One day in the early 1970’s I answered a newspaper ad and began to receive a periodical that promised to explain the teachings of the Bible for people seeking to understand the Christian faith. The articles were well written, used extensive Scripture quotations and their logic seemed intellectually satisfying.
The foundational thesis of their teachings was that Jesus Christ, after His death on the cross, descended into hell and there suffered inconceivable torments, equal to the eternal punishment of all souls who would ever be saved. Implicit in this teaching was the belief that Jesus did not suffer for all mankind, but only for the elect. It followed logically from this, though this part was not highly stressed, that it made no difference how one of the elect would live, since he could never be lost.
This is five point Calvinism in its pristine mathematical splendour. Now I love mathematics for its clear logical purity. I have been certified by the ASQC as a Quality Engineer, which required extensive study of statistics and probability. The Calvinist doctrine did have some appeal to my mind, but it did not warm my heart. On the contrary, I rather found it very troubling.
If God predetermined everything that would happen in this world before time began, does that not make Him responsible for all the evils and the horrible atrocities committed in this world? I know that Calvinists have sophisticated arguments that maintain the determinism of God, yet clear Him of moral responsibility for the evil. It just seems like sophism to me.
After receiving and reading several issues of this publication, I became quite troubled about my inability to formulate a clear intellectual doctrine of the atonement to rebut Calvinism. I knelt in prayer and earnestly pleaded with God to give me an understanding of the atonement.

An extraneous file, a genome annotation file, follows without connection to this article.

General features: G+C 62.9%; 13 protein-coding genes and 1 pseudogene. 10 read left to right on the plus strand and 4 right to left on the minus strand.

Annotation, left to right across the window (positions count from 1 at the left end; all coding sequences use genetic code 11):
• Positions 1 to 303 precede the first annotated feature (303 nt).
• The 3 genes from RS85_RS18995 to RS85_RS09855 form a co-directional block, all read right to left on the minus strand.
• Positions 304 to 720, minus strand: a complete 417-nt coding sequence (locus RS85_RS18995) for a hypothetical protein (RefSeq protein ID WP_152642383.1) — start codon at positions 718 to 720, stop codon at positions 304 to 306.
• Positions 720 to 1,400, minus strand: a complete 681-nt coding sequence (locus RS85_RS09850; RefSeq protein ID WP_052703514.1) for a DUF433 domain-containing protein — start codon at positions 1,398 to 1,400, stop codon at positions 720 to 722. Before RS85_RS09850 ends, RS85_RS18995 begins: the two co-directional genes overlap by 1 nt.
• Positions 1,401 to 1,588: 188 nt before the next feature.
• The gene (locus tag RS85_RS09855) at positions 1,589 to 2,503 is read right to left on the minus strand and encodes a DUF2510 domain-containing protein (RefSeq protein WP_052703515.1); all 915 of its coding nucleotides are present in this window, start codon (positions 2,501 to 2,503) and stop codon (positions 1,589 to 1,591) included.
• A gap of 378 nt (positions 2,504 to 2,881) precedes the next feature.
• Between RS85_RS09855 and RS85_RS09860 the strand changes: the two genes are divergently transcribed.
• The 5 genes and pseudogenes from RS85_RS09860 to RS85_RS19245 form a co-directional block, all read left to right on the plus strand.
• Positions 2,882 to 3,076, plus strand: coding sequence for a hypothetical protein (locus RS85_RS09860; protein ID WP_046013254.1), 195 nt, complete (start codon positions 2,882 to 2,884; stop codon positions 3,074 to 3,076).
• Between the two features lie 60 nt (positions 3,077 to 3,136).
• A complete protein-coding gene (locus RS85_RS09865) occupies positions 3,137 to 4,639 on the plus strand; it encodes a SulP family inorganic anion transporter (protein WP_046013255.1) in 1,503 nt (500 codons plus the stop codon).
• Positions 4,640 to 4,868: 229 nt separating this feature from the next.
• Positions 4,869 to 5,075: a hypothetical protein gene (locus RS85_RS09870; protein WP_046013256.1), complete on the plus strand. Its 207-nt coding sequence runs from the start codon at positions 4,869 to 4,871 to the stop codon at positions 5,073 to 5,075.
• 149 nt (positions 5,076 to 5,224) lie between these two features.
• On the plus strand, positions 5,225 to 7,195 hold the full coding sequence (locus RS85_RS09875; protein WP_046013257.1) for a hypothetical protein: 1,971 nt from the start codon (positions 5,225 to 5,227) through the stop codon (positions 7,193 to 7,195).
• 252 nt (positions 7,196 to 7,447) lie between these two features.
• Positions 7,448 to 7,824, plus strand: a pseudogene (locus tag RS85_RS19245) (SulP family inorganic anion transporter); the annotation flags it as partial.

God answered that prayer. He told me, “You don’t need to understand it.” That wasn’t the kind of answer I had expected, yet I found the grace to accept it, and in accepting that answer I found peace.
It has taken many years to fully appreciate the wisdom of that answer. As Christian brethren we sometimes become involved in lengthy discussions over points of doctrine, and I think this is a good thing. Yet sometimes I perceive an attitude that seems to say “God is not capable of doing something that I cannot understand.” That intense desire to make the purposes and works of God fit into the measure of the mind of man is nothing but hubris.
God’s ways are higher than man’s ways. Would I really want to worship a God who knew nothing more than what I am capable of knowing and understanding? That would come pretty close to making God in my own image, which would be idolatry.
So I am content with the things that are clearly revealed in Scripture and trust that God has purposes and plans that are beyond my ability to comprehend.
“Let no man beguile you of your reward in a voluntary humility and worshipping of angels, intruding into those things which he hath not seen, vainly puffed up by his fleshly mind” (Colossians 2:18).